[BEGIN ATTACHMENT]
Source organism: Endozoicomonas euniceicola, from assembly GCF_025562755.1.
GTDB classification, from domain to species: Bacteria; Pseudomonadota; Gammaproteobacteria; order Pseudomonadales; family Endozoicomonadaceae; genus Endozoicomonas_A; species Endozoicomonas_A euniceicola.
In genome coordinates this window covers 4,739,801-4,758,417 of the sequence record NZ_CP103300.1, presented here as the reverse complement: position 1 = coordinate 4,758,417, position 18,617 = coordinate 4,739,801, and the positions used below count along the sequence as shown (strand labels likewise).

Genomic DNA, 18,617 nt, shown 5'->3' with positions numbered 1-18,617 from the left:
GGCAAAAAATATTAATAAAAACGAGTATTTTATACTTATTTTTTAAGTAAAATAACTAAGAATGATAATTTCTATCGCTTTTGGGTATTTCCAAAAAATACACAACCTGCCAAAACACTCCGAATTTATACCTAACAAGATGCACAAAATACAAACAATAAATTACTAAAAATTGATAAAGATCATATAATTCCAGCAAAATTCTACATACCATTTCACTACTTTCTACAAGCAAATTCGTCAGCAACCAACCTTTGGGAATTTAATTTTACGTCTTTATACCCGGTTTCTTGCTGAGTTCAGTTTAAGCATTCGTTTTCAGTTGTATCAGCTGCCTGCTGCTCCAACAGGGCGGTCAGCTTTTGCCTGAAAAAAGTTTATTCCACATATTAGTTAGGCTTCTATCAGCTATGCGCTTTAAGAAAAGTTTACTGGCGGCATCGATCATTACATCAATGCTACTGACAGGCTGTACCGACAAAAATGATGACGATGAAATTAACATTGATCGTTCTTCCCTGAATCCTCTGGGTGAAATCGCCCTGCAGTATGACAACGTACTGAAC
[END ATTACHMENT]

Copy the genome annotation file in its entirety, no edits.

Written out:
Source organism: Endozoicomonas euniceicola, from assembly GCF_025562755.1.
GTDB classification, from domain to species: Bacteria; Pseudomonadota; Gammaproteobacteria; order Pseudomonadales; family Endozoicomonadaceae; genus Endozoicomonas_A; species Endozoicomonas_A euniceicola.
In genome coordinates this window covers 4,739,801-4,758,417 of the sequence record NZ_CP103300.1, presented here as the reverse complement: position 1 = coordinate 4,758,417, position 18,617 = coordinate 4,739,801, and the positions used below count along the sequence as shown (strand labels likewise).

Genomic DNA, 18,617 nt, shown 5'->3' with positions numbered 1-18,617 from the left:
GGCAAAAAATATTAATAAAAACGAGTATTTTATACTTATTTTTTAAGTAAAATAACTAAGAATGATAATTTCTATCGCTTTTGGGTATTTCCAAAAAATACACAACCTGCCAAAACACTCCGAATTTATACCTAACAAGATGCACAAAATACAAACAATAAATTACTAAAAATTGATAAAGATCATATAATTCCAGCAAAATTCTACATACCATTTCACTACTTTCTACAAGCAAATTCGTCAGCAACCAACCTTTGGGAATTTAATTTTACGTCTTTATACCCGGTTTCTTGCTGAGTTCAGTTTAAGCATTCGTTTTCAGTTGTATCAGCTGCCTGCTGCTCCAACAGGGCGGTCAGCTTTTGCCTGAAAAAAGTTTATTCCACATATTAGTTAGGCTTCTATCAGCTATGCGCTTTAAGAAAAGTTTACTGGCGGCATCGATCATTACATCAATGCTACTGACAGGCTGTACCGACAAAAATGATGACGATGAAATTAACATTGATCGTTCTTCCCTGAATCCTCTGGGTGAAATCGCCCTGCAGTATGACAACGTACTGAAC